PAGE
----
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Precision oncology for acute myeloid leukemia using a knowledge bank approach

Abstract

Underpinning the vision of precision medicine is the concept that causative mutations in a patient's cancer drive its biology and, by extension, its clinical features and treatment response. However, considerable between-patient heterogeneity in driver mutations complicates evidence-based personalization of cancer care. Here, by reanalyzing data from 1,540 patients with acute myeloid leukemia (AML), we explore how large knowledge banks of matched genomic–clinical data can support clinical decision-making. Inclusive, multistage statistical models accurately predicted likelihoods of remission, relapse and mortality, which were validated using data from independent patients in The Cancer Genome Atlas. Comparison of long-term survival probabilities under different treatments enables therapeutic decision support, which is available in exploratory form online. Personally tailored management decisions could reduce the number of hematopoietic cell transplants in patients with AML by 20–25% while maintaining overall survival rates. Power calculations show that databases require information from thousands of patients for accurate decision support. Knowledge banks facilitate personally tailored therapeutic decisions but require sustainable updating, inclusive cohorts and large sample sizes.

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Figure 1: Systematic comparison of models.
Figure 2: Multistage modeling of patient fate.
Figure 3: Multistage outcome predictions for 1,024 patients.
Figure 4: Individualized risk exemplified for two patients.
Figure 5: Benefit of allograft in CR1 versus allograft after relapse.
Figure 6: Extrapolations and power calculations.

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Acknowledgements

We thank C. Holmes for stimulating discussions. We gratefully acknowledge D. Weber for clinical data managing, V. Teleanu for assistance in cytogenetics data classification and S. Kayser for assistance in morphological evaluation. This work was supported by grants from the Wellcome Trust (077012/Z/05/Z; P.J.C.), the Bloodwise charity (P.J.C.), the Leukemia and Lymphoma Society (P.J.C.) and the Deutsche Krebshilfe (109675; K.D.), in part by grants from the German Bundesministerium für Bildung und Forschung (BMBF) (01GI9981 (H.D.) and 01KG0605 (R.F.S. and H.D.)), by a Wellcome Trust Senior Clinical Research Fellowship (WT088340MA; P.J.C.), by an EHA early career fellowship (E.P.), and by the Deutsche Forschungsgemeinschaft (project B3, Sonderforschungsbereich (SFB) 1074; K.D. and L.B.); H.D. is coordinating investigator. L.B. is a Heisenberg Professor of the DFG (BU 1339/3-1). We are grateful to all members of the German–Austrian AML Study Group (AMLSG) for their participation in this study and for providing patient samples; a list of participating institutions and investigators appears in the Appendix of Papaemmanuil et al.5. AMLSG treatment trials were in part supported by Amgen and DKH grant 109675.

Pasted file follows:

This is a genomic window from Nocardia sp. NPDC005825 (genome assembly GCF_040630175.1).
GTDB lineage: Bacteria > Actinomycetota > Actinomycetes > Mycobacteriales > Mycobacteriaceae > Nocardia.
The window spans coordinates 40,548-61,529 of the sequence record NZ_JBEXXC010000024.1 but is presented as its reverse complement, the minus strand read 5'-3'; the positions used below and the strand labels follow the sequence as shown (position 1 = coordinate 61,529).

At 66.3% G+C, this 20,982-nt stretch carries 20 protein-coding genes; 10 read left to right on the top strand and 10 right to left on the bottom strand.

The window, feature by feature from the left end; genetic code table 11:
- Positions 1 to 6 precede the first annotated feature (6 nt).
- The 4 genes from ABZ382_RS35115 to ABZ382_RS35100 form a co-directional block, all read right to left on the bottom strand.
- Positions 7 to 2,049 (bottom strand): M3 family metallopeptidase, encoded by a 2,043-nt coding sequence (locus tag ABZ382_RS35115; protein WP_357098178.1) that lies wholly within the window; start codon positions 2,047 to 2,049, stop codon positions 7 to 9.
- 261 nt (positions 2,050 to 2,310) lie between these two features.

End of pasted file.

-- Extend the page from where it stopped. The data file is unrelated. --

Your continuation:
Author information

Authors and Affiliations

Authors

Contributions

M.G. developed the statistical methods, analyzed data and wrote the manuscript and supporting information, with input from E.P. and P.J.C. E.P. prepared and curated the genetic and clinical data. I.M. analyzed TCGA data. R.F.S., H.D., K.D., L.B., V.I.G., P.P., M.H., F.T. and A.G., along with all of the institutions contributing to the study group (AMLSG), recruited patients in this study, and collated and contributed clinical data. N.B., P.G. and U.M. provided input into analyses and interpretation of results. E.P., K.D., H.D., R.F.S. and P.J.C. initiated the study. P.J.C. and H.D. wrote the manuscript and are joint corresponding authors.

Corresponding authors

Correspondence to Hartmut Döhner or Peter J Campbell.

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Competing interests

The authors declare no competing financial interests.

Integrated supplementary information

Supplementary Figure 1 Constellations of risk factors for overall survival.

(a) Predicted log-hazard for overall survival versus patient outcome (color) of 1,540 patients. The black curve denotes the censored fraction, averaged over 50 adjacent patients. (b) Radar plots showing the distribution of aggregated risk in seven categories for five selected patients. Color indicates the observed survival, with solid lines around each symbol denoting an observed death and censored outcome otherwise. NK, normal karyotype; HR, hazard ratio. (c) Constellations of risk factors for 1,024 randomly selected patients, arranged by hierarchical clustering according to their risk profiles and laid out in 2D according to a Hilbert curve to preserve the proximity of the clustering. Related to Figure 2.